One of the things that I have a difficult time with, is trying to control my recovery journey too much. Being mindful of what’s on my mind at any given time, and exploring that openly can be quite difficult.

As survivors, we often times try to control our situations as much as possible. A big reason for this is because we likely had very little control over ourselves or our environment when we were younger, or whenever our abuse occurred.

As children we relied on our parents, guardians, and family to take care of us and keep us safe. If we were abused, we likely felt very little of the safety we so needed in our formative years. Since children have little control over their surroundings as it is, the situation is magnified when our safe place ends up being anything but.

Dont-get-stressed-over-what-you-cant-controlIs it any wonder that often times we swing to the total opposite of the spectrum as we get older, and try to do everything in our power to keep our lives on a short leash? If we aren’t vulnerable, and keep everything stuffed away in our minds, we are less likely to get hurt.

The problem with trying to control our recovery journey is that we sometimes fail to realize that everything is interconnected. So when we deal with one issue, we see that eventually it comes back to what happened with our abuse.

Case in point, as I noted before, I’m taking a break dealing with all of the Narcissistic abuse ,here on the blog. I really want to focus on healing from the childhood sexual abuse, because I feel there is so much that I still need to uncover.

I have too many puzzle pieces that are missing or that just don’t fit together yet.

In fact I made the same conscious effort in my weekly sessions, to verbalize my desire to focus on the CSA and take a break from the Mother stuff.

As was pointed out to me however, while it’s OK to take a break to gain some perspective, we can’t force recovery to go in the direction we want it too.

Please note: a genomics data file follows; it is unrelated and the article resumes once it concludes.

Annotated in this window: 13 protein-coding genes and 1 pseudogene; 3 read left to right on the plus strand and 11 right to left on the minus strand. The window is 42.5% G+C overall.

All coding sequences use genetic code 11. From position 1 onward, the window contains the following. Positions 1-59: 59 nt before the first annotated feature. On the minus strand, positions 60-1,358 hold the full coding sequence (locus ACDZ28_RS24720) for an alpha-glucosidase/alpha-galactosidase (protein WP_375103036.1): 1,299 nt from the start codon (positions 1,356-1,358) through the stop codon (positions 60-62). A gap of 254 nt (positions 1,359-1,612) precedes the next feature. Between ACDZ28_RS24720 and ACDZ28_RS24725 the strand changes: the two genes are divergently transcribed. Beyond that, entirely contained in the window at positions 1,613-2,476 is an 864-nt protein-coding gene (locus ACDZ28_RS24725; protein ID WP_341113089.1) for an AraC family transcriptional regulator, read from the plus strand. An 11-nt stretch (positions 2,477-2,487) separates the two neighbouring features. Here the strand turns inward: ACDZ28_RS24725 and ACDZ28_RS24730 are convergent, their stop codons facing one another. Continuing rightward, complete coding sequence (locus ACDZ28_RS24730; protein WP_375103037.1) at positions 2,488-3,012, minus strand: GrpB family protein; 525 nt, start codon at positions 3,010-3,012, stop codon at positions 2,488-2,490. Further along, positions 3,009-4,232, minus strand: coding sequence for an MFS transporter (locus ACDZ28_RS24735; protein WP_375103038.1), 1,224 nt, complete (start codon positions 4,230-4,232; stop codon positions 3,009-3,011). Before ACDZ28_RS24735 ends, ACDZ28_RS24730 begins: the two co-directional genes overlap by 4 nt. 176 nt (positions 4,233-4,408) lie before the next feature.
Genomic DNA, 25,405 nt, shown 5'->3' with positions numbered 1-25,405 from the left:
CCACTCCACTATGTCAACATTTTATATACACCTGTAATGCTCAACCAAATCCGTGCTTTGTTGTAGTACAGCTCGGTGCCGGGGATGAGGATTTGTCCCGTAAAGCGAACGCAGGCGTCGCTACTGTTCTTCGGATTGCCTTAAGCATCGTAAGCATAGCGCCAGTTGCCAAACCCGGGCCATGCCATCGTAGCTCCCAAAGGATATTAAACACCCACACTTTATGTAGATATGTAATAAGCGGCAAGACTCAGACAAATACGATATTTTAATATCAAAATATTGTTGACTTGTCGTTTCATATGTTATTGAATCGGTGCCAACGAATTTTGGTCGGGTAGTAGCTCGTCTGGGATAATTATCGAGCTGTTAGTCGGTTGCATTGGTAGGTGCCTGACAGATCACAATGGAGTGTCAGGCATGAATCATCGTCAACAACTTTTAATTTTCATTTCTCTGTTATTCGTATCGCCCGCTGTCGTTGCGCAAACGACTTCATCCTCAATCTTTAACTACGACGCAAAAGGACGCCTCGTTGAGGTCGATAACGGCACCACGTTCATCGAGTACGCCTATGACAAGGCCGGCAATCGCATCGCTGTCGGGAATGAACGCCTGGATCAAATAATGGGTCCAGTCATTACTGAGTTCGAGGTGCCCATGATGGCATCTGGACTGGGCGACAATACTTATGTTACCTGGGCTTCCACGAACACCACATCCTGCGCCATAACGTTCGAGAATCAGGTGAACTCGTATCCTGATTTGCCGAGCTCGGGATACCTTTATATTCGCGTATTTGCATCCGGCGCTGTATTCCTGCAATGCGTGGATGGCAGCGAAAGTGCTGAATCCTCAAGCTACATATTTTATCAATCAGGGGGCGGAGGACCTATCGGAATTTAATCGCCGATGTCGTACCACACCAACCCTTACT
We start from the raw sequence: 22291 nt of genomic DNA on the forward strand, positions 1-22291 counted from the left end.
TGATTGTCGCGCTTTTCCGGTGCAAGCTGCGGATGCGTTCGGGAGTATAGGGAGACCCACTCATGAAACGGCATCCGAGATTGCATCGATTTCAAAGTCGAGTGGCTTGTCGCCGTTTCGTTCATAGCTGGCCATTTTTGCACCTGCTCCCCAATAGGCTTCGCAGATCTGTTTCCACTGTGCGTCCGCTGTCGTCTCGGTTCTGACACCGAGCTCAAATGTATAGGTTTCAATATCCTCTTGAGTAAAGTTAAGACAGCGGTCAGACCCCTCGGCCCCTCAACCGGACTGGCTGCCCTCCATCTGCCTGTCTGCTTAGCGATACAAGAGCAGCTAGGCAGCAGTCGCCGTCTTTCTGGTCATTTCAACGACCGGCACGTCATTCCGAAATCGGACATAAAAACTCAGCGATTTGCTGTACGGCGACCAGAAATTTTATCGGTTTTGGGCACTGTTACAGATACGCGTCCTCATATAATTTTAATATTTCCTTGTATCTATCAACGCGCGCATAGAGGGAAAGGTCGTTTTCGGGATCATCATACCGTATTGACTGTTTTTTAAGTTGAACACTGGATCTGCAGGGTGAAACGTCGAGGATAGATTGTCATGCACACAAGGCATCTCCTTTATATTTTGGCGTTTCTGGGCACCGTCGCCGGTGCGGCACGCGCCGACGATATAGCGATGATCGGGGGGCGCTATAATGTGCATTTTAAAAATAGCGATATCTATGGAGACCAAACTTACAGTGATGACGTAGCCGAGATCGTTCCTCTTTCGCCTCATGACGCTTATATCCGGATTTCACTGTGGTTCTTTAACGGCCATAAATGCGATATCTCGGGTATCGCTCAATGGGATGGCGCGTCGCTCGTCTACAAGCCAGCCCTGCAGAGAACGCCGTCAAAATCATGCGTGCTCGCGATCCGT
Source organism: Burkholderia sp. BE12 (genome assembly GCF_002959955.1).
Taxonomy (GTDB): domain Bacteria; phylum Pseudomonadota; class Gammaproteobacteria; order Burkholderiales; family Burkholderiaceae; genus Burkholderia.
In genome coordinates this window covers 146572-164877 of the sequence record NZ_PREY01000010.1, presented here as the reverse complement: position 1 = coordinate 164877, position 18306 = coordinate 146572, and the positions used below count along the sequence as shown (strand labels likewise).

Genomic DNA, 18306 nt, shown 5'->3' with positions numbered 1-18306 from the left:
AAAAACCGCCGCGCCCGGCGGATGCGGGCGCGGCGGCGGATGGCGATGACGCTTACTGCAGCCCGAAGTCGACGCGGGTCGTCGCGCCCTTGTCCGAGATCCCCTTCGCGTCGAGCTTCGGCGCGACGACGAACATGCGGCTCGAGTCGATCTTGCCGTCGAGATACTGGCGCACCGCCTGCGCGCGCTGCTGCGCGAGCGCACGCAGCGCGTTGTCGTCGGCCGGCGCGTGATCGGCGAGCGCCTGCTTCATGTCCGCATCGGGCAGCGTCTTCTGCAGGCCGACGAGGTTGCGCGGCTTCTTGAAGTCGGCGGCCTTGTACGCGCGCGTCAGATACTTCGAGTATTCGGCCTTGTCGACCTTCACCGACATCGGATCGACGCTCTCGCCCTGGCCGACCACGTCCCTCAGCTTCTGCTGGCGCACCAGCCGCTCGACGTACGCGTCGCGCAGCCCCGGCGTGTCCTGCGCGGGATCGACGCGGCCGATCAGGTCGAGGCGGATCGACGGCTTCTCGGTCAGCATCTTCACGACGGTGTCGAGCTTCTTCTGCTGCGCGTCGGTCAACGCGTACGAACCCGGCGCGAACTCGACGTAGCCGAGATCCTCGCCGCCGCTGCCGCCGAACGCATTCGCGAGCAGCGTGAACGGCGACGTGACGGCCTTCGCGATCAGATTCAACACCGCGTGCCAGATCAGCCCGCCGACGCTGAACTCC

If we try to do that, it can set off an anxiety rush, and be an additional source of stress. Let’s be honest, we don’t exactly need any more stress than we already have in our lives, especially as survivors.

So what do we do?

We give ourselves permission to sit with whatever is on our mind. If our thoughts are dwelling a particular part of our past, then it’s OK to let that be a focus in our healing.  Stuffing it aside in favor of a different memory that we keep trying to figure out, just isn’t going to help long-term.

By working through what our minds bring to the forefront of our conscious thought, we can focus our full attention on working through that situation or memory. While doing so, we will very likely see how that memory is tied into other parts of our past.

In my case, the invalidation and religious abuse I suffered at home, absolutely contributed to the bullying, my lack of self-esteem, and zero self-confidence.  All of those issues are tied to what that teenager up the street did to me so long ago.

Because I was sexually abused as a child, I was groomed to not reach out for help. I didn’t reach out for help when I was bullied either, and of course I couldn’t reach out for help at home.

That’s just one example of how abuse is so often tied together. Since that’s the case, trying to fit the SquarePeginaRoundHole - www.melinaabbott.comsquare peg of our recovery into a round hole, just isn’t going to work.

So allow yourself to feel, embrace, and sit with your memories as they come. Validate them, give yourself permission to work though them at your own pace. When you need a break, or you need to focus on a different part of your past, you will know it.

Trust your minds judgment and don’t force the issue.

When those light bulb moments hit and you realize that by working through scenario A…scenario B, C, and D always start to come into focus more…you just might find yourself healing faster and more efficiently than you thought.